Surprise: Law Professor Misinterprets Supremacy Clause

Have you ever read an article that you were not sure what stance the author takes on the subject but presents both sides of the argument at once? I had the distinguished experience recently when I was reading the article titled “Sheriffs, State Lawmakers Push Back on Gun Control” on the Newsmax website (see: http://www.newsmax.com/Newsfront/Gun-Control-Pushback/2013/01/17/id/471825). It was a little confusing until I got about half way through it and read a quote by Sam Kamin.

Sam is a constitutional law professor at the University of Denver. One would think that if someone was a law professor that they would actually know and understand the law. Or in this case, a constitutional law professor – who should then know and understand the constitution. It is highly unfortunate when people like Sam misspeak about a subject. Their title gives them some credibility so people think what they say is true because they are supposedly an “expert”. But, when they make a mistake it is still a mistake.

The Supremacy Clause of Article VI, Clause 2 reads:

This Constitution, and the Laws of the United States which shall be made in pursuance thereof; and all treaties made, or which shall be made, under the authority of the United States, shall be the supreme law of the land; and the judges in every state shall be bound thereby, anything in the constitution or laws of any state to the contrary notwithstanding.

Sam makes the comment that state legislatures can pass any laws they want but that the Supremacy Clause of the Constitution makes such actions unconstitutional. He further states that when there is a conflict between state and federal law, the federal government is supreme. Nothing could be farther from the truth. His blanket statement implies that the state laws are not necessary and state governments are not necessary because the federal government and its laws are supreme.

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DC Dependency – The Real Danger

Congressman Rush Holt earlier this month proposed an amendment that would prevent federal dollars from funding police departments that resort to profiling Muslim citizens without probable cause as a tool in combating terrorism. The amendment was defeated largely along party lines.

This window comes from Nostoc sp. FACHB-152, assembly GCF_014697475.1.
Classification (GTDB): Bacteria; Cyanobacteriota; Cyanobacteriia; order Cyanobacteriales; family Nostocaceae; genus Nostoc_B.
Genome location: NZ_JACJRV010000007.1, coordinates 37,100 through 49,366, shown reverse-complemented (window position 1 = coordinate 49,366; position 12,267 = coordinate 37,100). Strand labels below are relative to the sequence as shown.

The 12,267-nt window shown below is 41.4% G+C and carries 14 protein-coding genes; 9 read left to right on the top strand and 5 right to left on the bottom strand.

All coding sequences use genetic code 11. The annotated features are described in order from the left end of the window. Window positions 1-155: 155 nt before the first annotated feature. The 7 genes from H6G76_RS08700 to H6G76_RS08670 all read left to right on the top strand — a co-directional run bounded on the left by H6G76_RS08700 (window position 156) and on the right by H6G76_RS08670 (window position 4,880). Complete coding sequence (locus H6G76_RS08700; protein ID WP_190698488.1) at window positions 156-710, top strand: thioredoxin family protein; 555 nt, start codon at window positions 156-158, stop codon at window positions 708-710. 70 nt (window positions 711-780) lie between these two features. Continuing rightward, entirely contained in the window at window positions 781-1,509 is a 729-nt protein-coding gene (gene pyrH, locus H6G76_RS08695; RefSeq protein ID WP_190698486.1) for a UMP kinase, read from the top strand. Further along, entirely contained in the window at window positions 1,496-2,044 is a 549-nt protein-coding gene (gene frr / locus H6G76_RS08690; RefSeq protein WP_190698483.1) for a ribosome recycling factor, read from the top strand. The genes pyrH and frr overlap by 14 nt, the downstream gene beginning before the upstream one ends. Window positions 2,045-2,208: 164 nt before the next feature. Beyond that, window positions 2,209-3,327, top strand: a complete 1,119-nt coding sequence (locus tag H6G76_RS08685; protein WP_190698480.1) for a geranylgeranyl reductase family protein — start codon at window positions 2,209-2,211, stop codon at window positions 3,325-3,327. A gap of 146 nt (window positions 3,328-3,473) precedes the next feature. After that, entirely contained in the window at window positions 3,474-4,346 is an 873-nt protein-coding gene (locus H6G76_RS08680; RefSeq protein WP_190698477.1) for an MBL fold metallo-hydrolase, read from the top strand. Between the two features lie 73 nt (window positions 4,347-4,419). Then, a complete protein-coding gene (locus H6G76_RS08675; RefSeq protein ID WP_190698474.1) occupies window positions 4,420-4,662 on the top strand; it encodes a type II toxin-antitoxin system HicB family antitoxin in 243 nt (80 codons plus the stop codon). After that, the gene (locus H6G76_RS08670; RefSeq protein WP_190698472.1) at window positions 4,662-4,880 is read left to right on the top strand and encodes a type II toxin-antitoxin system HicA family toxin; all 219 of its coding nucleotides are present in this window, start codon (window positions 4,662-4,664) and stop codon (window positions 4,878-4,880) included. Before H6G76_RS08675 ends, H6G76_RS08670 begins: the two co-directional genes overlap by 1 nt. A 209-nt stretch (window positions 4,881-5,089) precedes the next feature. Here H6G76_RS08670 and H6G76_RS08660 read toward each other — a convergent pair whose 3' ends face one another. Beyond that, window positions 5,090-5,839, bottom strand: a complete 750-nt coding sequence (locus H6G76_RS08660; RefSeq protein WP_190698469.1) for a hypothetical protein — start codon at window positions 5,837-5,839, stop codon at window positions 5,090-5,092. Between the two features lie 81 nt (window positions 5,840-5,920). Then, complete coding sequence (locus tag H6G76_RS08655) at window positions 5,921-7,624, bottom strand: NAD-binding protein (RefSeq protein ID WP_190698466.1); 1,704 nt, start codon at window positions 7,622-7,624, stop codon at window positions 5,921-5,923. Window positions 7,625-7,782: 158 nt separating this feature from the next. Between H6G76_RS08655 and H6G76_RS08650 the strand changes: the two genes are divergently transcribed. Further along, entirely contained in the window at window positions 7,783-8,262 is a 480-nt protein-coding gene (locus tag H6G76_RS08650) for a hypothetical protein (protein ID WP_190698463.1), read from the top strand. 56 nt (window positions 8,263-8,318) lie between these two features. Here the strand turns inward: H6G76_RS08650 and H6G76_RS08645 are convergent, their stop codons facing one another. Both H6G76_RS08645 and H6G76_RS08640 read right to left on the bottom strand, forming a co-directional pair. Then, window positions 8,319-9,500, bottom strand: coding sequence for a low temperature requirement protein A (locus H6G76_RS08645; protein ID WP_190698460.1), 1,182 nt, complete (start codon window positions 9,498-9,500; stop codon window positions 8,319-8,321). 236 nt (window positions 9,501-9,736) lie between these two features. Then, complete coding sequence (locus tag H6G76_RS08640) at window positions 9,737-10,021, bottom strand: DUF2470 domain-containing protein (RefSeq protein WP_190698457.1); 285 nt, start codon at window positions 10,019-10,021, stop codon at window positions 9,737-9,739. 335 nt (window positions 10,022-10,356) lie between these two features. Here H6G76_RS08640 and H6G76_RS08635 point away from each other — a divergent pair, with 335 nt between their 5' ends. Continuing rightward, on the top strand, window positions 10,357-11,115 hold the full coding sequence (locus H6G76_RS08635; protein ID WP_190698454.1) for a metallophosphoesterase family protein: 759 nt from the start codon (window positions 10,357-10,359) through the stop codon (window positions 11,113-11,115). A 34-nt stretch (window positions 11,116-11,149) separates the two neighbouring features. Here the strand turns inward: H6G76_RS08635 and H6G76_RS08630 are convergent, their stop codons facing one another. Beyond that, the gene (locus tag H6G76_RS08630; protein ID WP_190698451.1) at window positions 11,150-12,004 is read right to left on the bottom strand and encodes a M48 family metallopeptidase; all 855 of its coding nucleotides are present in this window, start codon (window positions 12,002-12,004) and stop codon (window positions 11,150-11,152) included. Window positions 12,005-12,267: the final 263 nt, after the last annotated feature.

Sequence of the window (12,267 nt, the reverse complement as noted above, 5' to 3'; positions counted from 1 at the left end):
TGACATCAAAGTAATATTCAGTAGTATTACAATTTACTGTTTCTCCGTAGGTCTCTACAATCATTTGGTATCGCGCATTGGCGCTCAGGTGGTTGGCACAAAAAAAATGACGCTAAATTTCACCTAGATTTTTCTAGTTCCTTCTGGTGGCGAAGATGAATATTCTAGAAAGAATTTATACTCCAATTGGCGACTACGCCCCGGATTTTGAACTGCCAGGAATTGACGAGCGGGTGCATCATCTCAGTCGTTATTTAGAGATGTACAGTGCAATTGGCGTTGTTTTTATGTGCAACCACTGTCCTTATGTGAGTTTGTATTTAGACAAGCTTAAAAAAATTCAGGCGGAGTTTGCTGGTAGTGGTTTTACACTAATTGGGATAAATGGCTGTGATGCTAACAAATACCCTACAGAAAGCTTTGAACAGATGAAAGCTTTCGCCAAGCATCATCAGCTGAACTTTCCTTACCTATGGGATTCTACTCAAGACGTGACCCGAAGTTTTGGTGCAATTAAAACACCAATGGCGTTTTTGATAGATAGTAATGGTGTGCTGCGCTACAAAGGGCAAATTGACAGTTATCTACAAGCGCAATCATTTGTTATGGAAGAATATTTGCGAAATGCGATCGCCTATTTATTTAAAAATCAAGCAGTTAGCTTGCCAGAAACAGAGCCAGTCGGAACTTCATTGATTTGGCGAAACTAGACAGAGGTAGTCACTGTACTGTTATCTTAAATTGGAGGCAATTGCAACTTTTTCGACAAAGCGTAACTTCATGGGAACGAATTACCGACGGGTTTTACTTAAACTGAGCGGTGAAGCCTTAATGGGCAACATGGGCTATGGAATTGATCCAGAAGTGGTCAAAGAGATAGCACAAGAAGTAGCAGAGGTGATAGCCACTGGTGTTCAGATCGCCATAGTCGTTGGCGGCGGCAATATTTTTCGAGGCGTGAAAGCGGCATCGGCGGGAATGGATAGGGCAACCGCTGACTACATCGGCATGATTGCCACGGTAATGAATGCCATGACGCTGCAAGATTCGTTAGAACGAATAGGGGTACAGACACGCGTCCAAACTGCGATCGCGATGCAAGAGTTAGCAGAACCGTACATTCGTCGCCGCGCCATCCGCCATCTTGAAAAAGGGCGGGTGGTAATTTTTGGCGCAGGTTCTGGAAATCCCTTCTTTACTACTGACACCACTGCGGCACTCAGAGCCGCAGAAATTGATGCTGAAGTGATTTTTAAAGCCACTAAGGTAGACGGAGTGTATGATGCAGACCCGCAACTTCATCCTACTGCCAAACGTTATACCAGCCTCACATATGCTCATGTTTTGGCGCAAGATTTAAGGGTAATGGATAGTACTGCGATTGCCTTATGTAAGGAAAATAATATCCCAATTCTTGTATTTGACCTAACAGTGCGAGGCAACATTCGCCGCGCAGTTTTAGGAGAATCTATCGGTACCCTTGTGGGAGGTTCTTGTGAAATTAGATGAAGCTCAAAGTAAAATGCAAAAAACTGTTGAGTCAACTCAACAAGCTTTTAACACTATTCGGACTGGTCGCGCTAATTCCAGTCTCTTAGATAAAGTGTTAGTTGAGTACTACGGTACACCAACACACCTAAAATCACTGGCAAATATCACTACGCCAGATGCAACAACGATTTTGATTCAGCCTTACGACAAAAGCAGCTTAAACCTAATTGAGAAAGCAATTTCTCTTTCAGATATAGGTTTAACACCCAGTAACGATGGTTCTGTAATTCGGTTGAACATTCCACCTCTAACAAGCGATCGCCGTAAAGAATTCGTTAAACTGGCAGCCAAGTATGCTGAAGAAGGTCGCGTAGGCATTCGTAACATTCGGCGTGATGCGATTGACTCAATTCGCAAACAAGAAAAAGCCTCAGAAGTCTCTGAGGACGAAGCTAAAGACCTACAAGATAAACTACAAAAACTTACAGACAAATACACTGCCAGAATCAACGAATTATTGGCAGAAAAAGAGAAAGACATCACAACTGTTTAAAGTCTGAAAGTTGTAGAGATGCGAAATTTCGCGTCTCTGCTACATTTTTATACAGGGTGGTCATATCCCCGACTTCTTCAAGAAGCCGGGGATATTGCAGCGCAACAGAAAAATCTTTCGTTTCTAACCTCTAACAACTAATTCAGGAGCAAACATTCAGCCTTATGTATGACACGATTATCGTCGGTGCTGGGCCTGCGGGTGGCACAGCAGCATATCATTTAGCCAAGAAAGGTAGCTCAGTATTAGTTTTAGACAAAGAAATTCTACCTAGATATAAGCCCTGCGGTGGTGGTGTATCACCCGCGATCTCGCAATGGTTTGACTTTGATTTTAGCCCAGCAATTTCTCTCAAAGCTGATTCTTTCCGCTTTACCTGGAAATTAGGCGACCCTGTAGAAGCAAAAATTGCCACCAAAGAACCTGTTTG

Once again, the federal government has managed to force us to fight the wrong battle on yet another issue, terrorism. The NYPD’s methods of investigation, whether wrong or right, have been subject not to the will of the people of New York City, but conflicting forms of statism in DC.  The recent appearance on Fox News by NY Post columnist Michael Goodwin and subsequent article by Noah Rothman on Mediaite give evidence of this.

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DC is Busy

But not on anything you would expect from a government adhering to the Constitution. Healthcare, financial markets, petroleum exploration and extraction, economic activity, immigration, national ID cards, cap and trade, smoking, transfats & salt, CAFE; gun control, taxes, price controls on labor, electricity, and banking. The list goes on. No matter how well intentioned, there…

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Congressional 10th Amendment Task Force can’t have Two Gods

Either the Constitution is the supreme law of the land, or it is not. The current Constitutional 10th Amendment Task Force is undeniably stuck in a conundrum. The GOP members have traveled their districts, touting their conservative principles, family values, etc., and now, they have a problem. How do you tell your constituents that now…

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Obama Bashing and Bigger Fish to Fry

Can we finally agree that in general, “Obama” isn’t at issue and we could honestly care less who he is or what he supposedly represents, or where he was born for that matter. I’m honestly disgusted and more than tired of the name calling in response to opposition to democratic ideas. What are you people…

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Constitution be damned?

That’s just the political reality we face today, writes John Tamny: Throughout this decade, under Presidents Bush and Obama, economic “stimulus” packages have similarly been foisted on the U.S. economy by a federal government possessing nothing not already taxed or borrowed from the private sector. Nothing in the Constitution mentions “economic growth” as one of…

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Health Care and the Constitution

In his recent Christian Science Monitor editorial, Anthony Gregory asks the essential question – the one that politicians in D.C. almost never bring up – Is it Constitutional for Obama force you to buy health insurance? Anthony’s short answer is spot on – “Nothing in the Constitution allows the individual mandate he proposes.”  Here’s a…

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